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Many games have experimented with genre blending, and three years ago, Gearbox decided to blend the best aspects of a co-op shooter and RPG gameplay. Soon after, Borderlands was born and was met with critical and consumer acclaim. On September 18, Borderlands 2 was released, and Gearbox did an excellent effort in making the sequel bigger, better, and more bada$$. With a variety of improvements in story, gameplay and humor, Borderlands 2 has defined itself as a premier co-op shooter and definitely one of the best games this year.
Borderlands 2 picks up five years after the first, leaving the original vault hunters scattered while Handsome Jack, the game’s new, and very entertaining antagonist,is busy spreading his tyranny throughout Pandora. After an unsurprising betrayal from Jack, the four newest vault hunters find themselves stranded on the wastes of Pandora. The vault hunters set off to seek revenge against Jack, meet up with some familiar faces, and collect a crap load of loot on the way. One of the major complaints about the first Borderlands was its ho-hum story. Borderlands 2 made great strides to improve on the first, as it added a much more interesting plotline, surprising twists, and moments when I felt that I actually cared about the characters. Gearbox also put in a lot of work to make sure that the sidequests were fun to play, and it shows. While there are certainly a few laborious fetch quests, (Echo recorders anyone?) most of Borderlands’ side quests are humorous, engaging and most importantly fun. Whether you are arranging Claptraps birthday party, starting a clan war between leprechauns and rednecks, or finding a skag a place to call home, most side quests are just as entertaining as many of the story missions.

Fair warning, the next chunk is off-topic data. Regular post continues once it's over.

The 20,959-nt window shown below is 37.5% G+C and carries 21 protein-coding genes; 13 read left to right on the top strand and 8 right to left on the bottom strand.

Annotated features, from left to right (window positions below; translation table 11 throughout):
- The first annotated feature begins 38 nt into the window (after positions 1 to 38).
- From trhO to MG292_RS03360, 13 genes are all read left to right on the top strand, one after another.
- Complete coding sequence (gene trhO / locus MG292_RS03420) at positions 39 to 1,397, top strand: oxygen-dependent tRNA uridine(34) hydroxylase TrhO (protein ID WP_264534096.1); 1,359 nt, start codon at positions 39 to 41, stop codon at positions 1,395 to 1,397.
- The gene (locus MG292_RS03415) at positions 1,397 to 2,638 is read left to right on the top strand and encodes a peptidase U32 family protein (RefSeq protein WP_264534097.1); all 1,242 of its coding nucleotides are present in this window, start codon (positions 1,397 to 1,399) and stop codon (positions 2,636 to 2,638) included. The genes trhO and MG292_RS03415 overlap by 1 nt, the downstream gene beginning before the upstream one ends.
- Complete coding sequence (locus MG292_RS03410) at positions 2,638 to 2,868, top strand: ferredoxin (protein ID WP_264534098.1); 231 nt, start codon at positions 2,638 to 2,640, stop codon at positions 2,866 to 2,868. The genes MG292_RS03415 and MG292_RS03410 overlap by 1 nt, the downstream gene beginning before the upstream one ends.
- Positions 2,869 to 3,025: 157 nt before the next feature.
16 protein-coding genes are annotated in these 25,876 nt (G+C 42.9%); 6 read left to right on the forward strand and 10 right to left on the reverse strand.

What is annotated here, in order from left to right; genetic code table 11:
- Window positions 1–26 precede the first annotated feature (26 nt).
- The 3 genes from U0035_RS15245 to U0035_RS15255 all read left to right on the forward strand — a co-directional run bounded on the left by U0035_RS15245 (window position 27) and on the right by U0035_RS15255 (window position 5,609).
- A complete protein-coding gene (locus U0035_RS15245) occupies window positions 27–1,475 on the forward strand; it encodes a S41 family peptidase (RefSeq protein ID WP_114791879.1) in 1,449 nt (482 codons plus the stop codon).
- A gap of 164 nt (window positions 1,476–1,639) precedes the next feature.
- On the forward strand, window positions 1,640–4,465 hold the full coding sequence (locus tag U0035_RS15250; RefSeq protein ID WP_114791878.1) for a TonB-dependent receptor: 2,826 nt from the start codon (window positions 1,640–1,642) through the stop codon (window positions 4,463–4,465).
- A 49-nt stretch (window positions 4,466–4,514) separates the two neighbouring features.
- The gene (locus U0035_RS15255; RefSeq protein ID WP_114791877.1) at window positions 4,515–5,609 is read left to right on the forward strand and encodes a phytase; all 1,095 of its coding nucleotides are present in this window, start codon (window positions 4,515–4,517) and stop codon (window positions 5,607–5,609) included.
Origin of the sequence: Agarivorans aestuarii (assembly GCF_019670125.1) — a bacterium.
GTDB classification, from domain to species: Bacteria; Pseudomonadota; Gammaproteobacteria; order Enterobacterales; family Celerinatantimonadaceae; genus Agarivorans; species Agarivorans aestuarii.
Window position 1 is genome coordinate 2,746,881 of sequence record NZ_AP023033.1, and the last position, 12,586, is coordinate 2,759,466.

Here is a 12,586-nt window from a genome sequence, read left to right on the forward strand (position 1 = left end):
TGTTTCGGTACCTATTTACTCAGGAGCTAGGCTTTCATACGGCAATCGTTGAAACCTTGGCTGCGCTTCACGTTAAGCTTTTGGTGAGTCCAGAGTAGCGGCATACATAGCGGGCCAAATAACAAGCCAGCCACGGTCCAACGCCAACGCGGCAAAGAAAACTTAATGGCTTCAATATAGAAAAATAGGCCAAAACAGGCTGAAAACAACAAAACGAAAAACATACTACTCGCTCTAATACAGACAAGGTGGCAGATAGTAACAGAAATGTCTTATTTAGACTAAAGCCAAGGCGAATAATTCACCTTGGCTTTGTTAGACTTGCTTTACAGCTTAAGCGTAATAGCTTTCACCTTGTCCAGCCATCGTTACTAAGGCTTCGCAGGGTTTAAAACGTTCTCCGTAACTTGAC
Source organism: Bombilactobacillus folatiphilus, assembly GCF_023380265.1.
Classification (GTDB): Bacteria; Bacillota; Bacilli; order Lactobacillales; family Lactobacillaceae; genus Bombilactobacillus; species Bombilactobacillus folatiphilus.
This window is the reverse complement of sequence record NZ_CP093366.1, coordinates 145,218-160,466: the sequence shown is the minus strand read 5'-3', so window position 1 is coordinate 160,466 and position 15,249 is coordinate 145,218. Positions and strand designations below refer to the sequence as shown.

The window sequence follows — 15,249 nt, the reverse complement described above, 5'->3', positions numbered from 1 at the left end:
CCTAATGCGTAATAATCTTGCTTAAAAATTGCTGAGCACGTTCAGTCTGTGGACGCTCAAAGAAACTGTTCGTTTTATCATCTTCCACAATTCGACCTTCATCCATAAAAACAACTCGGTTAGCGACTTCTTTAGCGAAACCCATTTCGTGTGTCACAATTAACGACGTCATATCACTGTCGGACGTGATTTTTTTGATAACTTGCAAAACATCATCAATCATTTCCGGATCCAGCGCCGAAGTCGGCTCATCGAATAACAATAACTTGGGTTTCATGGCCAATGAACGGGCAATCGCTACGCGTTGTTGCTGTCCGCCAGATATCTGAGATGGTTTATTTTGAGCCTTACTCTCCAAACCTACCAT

Co-op play is as fun as ever, and Gearbox made sure that each of the classes were unique and fun to play. I spent most of my time with Salvador, the Gunzerker. After spending a couple of hours with the game, I realized how diverse Gearbox constructed its skill trees. My Salvador could either become raging tank, a rapid firing machine, or he could invest in a tree focused on gun-buffing stats and damage. I primarily focused on his Rampage skill tree and he began dishing out walls of lead in no time. My experience in Pandora would have been very different if I went down another skill tree, such as Brawn. Each skill tree intertwines into co-op gameplay, as a tank Gunzerker and a healer siren would both work together. Borderlands also encourages playing with a party of four, which will increase your chances of getting rare loot. One complaint I frequently heard around online forums was about the shared loot mechanic. While there definitely are better options such as an individual loot system featured in Diablo 3, I only ran into loot thieves when playing on public multiplayer lobbies. I recommend playing with your friends however, if you want a premium Borderlands experience.
While Borderlands 2 provides great experiences in story and gameplay, it also caters toward smaller upgrades and little touches that overall complete the game as a whole. Enemy AI is vastly improved, bandits react much more life like, shedding the bullet sponge traits of the original. The UI interface is clear and easy to read, and swapping, selling and trading items was a breeze. Another cool concept Gearbox added was the idea of Bada$$ tokens. After completing various challenges in the game, the player may spend these tokens on stat upgrades, which carry over to each of your characters. Bada$$ tokens reward players who spend many hours traversing the wastes of Pandora. Subtle improvements like these overall make Borderlands a superb experience. The original Borderlands provided gamers with marquee co-op gunplay, and Borderlands 2 made substantial improvements in story, humorous dialogue, addictive looting and shooting, and an insane amount of replayability. A few complaints aside, Borderlands 2 has elevated itself to one of the best action experiences in the industry. I know I’ll be exploring Pandora for many hours to come.
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